Birds of a feather

Margaret Atwood, The Four Seasons & Grenada Dove come together

takeoff_tileSwatting mosquitoes and brushing spider webs from my face, I slogged through prickly branches that ensnared my clothes. The sun rose, but few rays penetrated the dense bush. My feet slithered through mud pools.

In Grenada — a Caribbean island renowned for luxury resorts and million-dollar views — I had deliberately chosen this punishing expedition. I wanted to spot the Grenada dove, one of the world’s most endangered birds. And my best chance meant setting out at dawn with forestry conservationist Anthony Jeremiah (, an expert on Grenada’s national bird.

The Grenada dove’s shaky future has been making news around the world. And the story is closely linked with Canada. Two years ago, the bird’s nesting grounds were threatened by a proposed eco-resort to be operated by Toronto-based Four Seasons Hotels. International birding groups chirped their disapproval, and Canada’s literary power couple, Margaret Atwood and Graeme Gibson, helped lead the protest. Now, thanks to Grenada dove expert Bonnie Rusk, another Canadian, a compromise solution will allow the resort and the dove to co-exist.

Four Seasons — along with the resort’s developer, U.K.-based Cinnamon 88 — are now committed to preserving the estimated 136 remaining Grenada doves. Someday the resort, birding groups and Grenada’s government may create easily-navigated trails for dove lovers. In the meantime, searching for the birds is an adventure.

“You have to shed some blood to see the dove,” Jeremiah cautioned as we set out. But the bites and scratches were worth it. Almost immediately we heard a series of “hoooo” sounds at seven-second intervals — the trademark call of the Grenada dove. It is the male bird’s attempt to lure females and define its territory during the July-to-January breeding season.

I spotted my first Grenada dove engaged in its favorite activity, pecking for seeds on the forest floor. There was time to note its distinctive white breast. Then, true to its skittish nature, it scuttled away on foot. Later I caught brief glimpses of other Grenada doves perched on branches.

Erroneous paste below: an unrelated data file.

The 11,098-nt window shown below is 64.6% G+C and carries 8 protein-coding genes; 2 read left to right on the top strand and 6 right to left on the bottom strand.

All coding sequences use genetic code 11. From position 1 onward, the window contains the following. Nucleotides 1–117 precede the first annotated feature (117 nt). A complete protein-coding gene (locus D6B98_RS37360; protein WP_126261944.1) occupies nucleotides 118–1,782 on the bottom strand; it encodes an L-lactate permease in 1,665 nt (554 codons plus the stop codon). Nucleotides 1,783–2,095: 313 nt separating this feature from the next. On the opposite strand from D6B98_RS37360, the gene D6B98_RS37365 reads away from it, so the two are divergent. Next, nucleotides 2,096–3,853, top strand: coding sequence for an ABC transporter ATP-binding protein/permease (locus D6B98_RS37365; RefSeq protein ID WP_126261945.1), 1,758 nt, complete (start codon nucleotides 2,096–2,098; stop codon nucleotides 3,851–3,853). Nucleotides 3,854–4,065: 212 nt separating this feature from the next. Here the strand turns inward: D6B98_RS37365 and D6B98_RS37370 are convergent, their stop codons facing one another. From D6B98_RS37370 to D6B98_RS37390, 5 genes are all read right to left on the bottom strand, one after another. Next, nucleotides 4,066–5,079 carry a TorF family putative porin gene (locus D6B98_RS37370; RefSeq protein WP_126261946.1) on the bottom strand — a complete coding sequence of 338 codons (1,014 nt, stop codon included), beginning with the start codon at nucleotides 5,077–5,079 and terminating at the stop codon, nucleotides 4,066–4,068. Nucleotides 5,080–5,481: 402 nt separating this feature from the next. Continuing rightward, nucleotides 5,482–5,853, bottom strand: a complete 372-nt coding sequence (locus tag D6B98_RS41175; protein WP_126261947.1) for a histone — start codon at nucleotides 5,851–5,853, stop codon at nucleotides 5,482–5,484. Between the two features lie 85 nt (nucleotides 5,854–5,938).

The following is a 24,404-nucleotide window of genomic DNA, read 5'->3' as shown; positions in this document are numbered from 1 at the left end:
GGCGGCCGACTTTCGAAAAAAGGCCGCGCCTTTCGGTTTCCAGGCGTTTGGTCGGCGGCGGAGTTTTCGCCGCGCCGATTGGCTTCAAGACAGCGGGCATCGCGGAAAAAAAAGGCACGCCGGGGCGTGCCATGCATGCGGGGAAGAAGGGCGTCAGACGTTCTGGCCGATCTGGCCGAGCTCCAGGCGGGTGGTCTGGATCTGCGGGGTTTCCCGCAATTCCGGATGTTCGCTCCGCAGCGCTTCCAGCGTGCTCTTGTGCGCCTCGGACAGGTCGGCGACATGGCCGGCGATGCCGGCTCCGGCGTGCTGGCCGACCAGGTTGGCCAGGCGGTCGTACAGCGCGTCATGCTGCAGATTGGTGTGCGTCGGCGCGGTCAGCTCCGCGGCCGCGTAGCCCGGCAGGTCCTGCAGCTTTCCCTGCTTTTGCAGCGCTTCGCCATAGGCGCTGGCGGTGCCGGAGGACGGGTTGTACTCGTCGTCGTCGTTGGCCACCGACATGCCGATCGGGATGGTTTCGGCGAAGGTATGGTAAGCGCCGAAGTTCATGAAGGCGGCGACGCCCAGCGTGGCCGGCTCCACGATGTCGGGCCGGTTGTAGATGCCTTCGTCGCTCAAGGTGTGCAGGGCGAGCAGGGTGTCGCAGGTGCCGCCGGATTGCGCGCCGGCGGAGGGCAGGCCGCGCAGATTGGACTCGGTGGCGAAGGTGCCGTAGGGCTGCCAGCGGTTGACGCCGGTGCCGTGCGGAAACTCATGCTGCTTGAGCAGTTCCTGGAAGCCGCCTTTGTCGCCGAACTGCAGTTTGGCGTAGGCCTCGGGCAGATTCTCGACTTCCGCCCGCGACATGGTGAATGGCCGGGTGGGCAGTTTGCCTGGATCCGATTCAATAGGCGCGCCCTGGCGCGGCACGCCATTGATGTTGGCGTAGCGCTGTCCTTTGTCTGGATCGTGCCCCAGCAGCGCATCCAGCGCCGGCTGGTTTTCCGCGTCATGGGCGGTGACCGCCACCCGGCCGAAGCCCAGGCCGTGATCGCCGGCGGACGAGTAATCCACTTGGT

Wildlife biologist Bonnie Rusk grew up in Montreal and now lives in Colorado. She began studying the Grenada dove in 1990 for her Master’s thesis. A census she conducted last year found only 68 male doves on the island, down from 91 before Hurricane Ivan ravaged Grenada in 2004. There is no way to estimate the number of females, she says. She tallies the males by counting their calls.

With World Bank assistance, Grenada set aside three hillsides as a Grenada dove sanctuary in 1996, calling the area Mount Hartman National Park. Ten years later, Grenada’s government secretly promised to sell part of the park to Cinnamon 88.

In Toronto, authors Atwood and Gibson sprang into action. As the honorary presidents of BirdLife International’s Rare Bird Club, they set up a protest website ( And to get Four Seasons’ attention, they brown-bagged their own food to two high-profile literary dinners held at the chain’s Yorkville hotel. That brought a call from a Four Seasons vice-president asking for a meeting. “What came out of it was real co-operation,” says Gibson.

“When we came to Grenada, we didn’t realize the importance of the dove,” says Darren Arekion, development director for Cinnamon 88. It didn’t take long for the developers to realize they had stumbled into a public relations minefield. So they hired Rusk for advice on how to save the dove and still build the resort.

The result was a land swap that sees the national park become one contiguous area that is home to most of Mount Hartman’s doves. Four males left stranded on resort land can probably be shooed in, says Rusk. To save the dove, the developer compressed its planned 18-hole championship golf course, reduced the number of vacation homes and promised funding for dove preservation and research. The $500-million (U.S.) resort is to open in 2012.

Bird groups still want an additional dove sanctuary elsewhere on the island plus legislation to protect doves on private land. But, except for a few outstanding details, the flap over the Four Seasons resort appears to be settled.

“I don’t think Four Seasons was going to go away,” says Rusk. “We made it work for the dove. It didn’t have to be one or the other.”

Photo Credits: Doug McArthur, Anthony Jeremiah, Doug McArthur

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